“What did you do to provoke him?”
instead of
“Why didn’t anyone teach him not to rape?”

———
Prompt: Write a confessional poem. NaPoWriMo

Poetry 18, 2014

The Last Kingdom

The vast forest that surrounds the last kingdom
lives compressed between the base of the mountain range
and the quiet royal gardens, where everyday in the afternoon
the childless queen sits in the shade clutching the satchel
of deadly herbs to her side. The alluring call of the deep
woods beyond her guarded space soothes her mind, calms her
hand against the ultimate betrayal against her people.
The woman’s thin, cold lips harden the hope in her eyes,
her mythological reputation preceding her every
step,
word,
breath.
She is at once their ruler and their prisoner,
and she often thinks about life beyond the loud city’s high stone walls.

Color: royal, soothing, calm (violet)
Animal: alluring, deadly, mythological
(siren)
Body of water: vast, cold, deep
(Pacific Ocean)
White room: quiet, compressed, loud

———
Prompt: What’s your favorite color? Jot down three adjectives that describe that color. What’s your favorite animal? Write three adjectives that describe that animal. What’s your favorite body of water (general or specific)? Jot down three adjectives that describe the feeling it evokes. Now, imagine yourself in a white room, no windows, no doors, no noise. Three adjectives that describe the feeling that evokes. Now, write a poem using all of your adjectives in any order. NaPoWriMo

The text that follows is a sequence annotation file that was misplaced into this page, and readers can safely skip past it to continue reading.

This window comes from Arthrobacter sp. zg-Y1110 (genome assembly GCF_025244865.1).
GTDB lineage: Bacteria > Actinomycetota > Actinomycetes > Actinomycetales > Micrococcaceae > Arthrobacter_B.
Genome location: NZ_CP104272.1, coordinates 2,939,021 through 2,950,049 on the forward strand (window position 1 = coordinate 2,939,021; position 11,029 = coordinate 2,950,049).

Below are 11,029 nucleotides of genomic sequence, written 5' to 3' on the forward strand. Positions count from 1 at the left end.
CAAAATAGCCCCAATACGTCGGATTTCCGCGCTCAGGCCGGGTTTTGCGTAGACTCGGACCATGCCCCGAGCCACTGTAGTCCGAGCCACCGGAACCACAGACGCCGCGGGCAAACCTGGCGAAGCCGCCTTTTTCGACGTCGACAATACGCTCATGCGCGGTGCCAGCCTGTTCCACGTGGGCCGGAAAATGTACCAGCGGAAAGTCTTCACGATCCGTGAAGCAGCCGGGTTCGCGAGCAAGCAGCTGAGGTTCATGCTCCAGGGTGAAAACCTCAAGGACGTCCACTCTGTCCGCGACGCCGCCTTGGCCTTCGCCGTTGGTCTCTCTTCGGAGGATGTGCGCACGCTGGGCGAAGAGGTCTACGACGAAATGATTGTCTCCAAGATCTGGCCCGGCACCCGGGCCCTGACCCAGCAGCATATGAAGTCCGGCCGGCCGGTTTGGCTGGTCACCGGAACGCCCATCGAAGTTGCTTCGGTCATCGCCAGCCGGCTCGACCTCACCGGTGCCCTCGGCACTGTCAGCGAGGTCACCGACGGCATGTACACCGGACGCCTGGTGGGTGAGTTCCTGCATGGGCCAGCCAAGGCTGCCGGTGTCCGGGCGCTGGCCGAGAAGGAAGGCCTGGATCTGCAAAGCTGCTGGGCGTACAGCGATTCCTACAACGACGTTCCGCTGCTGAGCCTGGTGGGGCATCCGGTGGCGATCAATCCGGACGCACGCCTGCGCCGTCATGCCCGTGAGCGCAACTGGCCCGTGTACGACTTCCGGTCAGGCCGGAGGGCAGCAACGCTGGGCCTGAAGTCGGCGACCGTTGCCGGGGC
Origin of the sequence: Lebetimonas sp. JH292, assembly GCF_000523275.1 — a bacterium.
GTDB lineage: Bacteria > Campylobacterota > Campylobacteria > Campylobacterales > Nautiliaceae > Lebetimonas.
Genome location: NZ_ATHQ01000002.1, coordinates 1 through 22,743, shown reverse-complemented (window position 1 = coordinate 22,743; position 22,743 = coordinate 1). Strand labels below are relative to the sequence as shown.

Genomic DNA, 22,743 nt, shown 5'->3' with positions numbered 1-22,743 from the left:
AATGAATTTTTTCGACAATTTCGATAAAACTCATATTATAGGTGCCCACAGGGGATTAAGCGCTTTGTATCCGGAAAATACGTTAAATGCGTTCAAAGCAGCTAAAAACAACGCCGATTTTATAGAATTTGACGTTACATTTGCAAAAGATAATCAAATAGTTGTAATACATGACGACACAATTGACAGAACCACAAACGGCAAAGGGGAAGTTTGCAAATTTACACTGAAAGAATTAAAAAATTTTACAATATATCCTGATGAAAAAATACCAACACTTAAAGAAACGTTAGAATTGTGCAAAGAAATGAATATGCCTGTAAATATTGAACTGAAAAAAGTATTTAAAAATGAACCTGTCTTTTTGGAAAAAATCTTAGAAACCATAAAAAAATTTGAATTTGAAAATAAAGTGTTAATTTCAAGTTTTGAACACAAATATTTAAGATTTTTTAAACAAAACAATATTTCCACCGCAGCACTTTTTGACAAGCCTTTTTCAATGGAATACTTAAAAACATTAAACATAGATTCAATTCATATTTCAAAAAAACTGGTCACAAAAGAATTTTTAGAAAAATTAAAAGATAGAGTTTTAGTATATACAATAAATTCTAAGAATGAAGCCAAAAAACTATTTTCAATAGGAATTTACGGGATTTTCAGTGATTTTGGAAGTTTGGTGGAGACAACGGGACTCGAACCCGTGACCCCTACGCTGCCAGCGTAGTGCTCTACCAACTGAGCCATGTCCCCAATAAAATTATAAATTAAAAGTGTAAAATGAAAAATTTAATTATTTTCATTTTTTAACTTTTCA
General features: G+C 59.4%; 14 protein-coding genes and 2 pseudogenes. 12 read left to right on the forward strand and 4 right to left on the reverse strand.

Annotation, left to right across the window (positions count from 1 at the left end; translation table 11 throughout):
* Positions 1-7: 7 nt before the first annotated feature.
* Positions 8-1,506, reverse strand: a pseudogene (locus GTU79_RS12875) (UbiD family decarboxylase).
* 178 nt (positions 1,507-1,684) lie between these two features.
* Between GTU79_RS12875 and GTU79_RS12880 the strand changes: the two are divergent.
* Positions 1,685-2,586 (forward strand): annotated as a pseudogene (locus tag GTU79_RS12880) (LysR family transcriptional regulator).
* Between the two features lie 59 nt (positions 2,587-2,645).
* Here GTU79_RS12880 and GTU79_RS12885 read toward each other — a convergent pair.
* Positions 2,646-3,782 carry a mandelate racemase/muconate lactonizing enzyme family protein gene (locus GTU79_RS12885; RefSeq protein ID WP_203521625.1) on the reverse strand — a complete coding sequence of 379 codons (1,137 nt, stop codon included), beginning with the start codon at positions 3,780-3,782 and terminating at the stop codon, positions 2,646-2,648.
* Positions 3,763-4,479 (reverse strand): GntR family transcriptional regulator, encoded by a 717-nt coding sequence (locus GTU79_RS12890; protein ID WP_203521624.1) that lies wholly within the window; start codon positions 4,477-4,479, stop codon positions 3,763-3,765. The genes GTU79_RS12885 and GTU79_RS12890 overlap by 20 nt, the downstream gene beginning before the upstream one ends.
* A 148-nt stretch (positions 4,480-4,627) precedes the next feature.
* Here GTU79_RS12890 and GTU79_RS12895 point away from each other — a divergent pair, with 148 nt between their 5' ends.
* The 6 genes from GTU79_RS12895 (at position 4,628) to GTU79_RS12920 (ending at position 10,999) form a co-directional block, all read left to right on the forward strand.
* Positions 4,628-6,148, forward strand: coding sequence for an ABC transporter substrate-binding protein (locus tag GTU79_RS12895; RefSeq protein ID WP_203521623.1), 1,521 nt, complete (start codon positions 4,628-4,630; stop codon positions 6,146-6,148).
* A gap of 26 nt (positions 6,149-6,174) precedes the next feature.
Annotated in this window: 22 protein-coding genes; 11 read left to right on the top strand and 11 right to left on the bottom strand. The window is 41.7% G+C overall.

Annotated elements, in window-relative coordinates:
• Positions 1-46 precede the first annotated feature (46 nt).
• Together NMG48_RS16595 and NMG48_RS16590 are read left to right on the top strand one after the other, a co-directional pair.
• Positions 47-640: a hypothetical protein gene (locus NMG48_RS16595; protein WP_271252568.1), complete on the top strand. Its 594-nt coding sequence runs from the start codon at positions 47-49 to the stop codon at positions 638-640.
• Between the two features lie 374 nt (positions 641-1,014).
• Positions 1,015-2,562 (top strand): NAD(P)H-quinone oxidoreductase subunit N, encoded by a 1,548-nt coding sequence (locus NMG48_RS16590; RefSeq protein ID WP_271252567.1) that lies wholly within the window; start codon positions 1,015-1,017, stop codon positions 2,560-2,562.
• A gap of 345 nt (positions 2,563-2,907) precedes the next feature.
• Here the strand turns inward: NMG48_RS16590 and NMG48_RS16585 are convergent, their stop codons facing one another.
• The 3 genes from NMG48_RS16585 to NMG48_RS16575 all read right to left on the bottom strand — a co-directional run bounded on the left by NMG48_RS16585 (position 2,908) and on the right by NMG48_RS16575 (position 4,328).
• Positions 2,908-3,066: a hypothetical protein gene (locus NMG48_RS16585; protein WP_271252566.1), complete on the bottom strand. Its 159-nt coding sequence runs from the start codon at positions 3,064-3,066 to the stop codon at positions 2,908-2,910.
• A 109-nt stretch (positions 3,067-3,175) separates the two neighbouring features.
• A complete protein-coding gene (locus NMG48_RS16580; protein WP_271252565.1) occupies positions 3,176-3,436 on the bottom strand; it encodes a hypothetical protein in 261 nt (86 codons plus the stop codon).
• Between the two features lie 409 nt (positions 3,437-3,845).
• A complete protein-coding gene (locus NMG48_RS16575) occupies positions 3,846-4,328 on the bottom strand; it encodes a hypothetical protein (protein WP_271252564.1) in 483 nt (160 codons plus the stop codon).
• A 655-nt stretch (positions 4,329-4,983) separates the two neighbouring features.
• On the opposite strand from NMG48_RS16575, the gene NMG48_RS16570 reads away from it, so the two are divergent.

Poetry 17, 2014

Guinevere’s Sijo

There is a lake in England hiding among the knolls and trees
lost in green and blue between earth and sky. Sunk at the bottom
is a stone which reads: Here Lies Arthur, the Once and Future King.

———
Prompt: Use volta (a poetic turn) in a poem of any length (it can be a sonnet, or not). NaPoWriMo

Poetry 16, 2014

Morning

When I wake up,
my mouth
is cracked and dry;
the hour is
a thermometer
under my tongue,
and I can’t quite
spit the sun from
between my teeth.

———
Prompt: Do you find it difficult to express one sense (sight, hearing, taste, smell, touch) more than others in your writing? Paying special attention to that often ignored sense, write a poem with exaggerated sensory detail. NaPoWriMo

Poetry 15, 2014

Cento for Angela

Shall I compare her to a summer’s day? [1]
The grass below; above, the vaulted sky [2]
Unclasps her warmed jewels one by one: [3]
Darkness there, and nothing more. [4]
For though from out our bourne of Time and Place [5]
To follow knowledge like a sinking star [6]
Sailing on a river of crystal light [7]
We felt the minutes crawl [8]
Still falls the Rain—Dark as the world of man, black as our loss— [9]
What’s done is done, and she is dead beside. [10]

———
1. William Shakespeare, “Sonnet 18″
2. John Clare, “I Am”
3. John Keats, “The Eve of St. Agnes”
4. Edgar Allan Poe, “The Raven”
5. Alfred, Lord Tennyson, “Crossing the Bar”
6. Alfred, Lord Tennyson, “Ulysses”
7. Eugene Field, “Wynken, Blynken, and Nod”
8. Oscar Wilde, “The Ballad of Reading Gaol”
9. Dame Edith Sitwell, “Still Falls the Rain”
10. Robert Browning, “The Bishop Orders His Tomb at St. Praxed’s Church”

———
Prompt: Experiment with a poetic form. Break all the rules! NaPoWriMo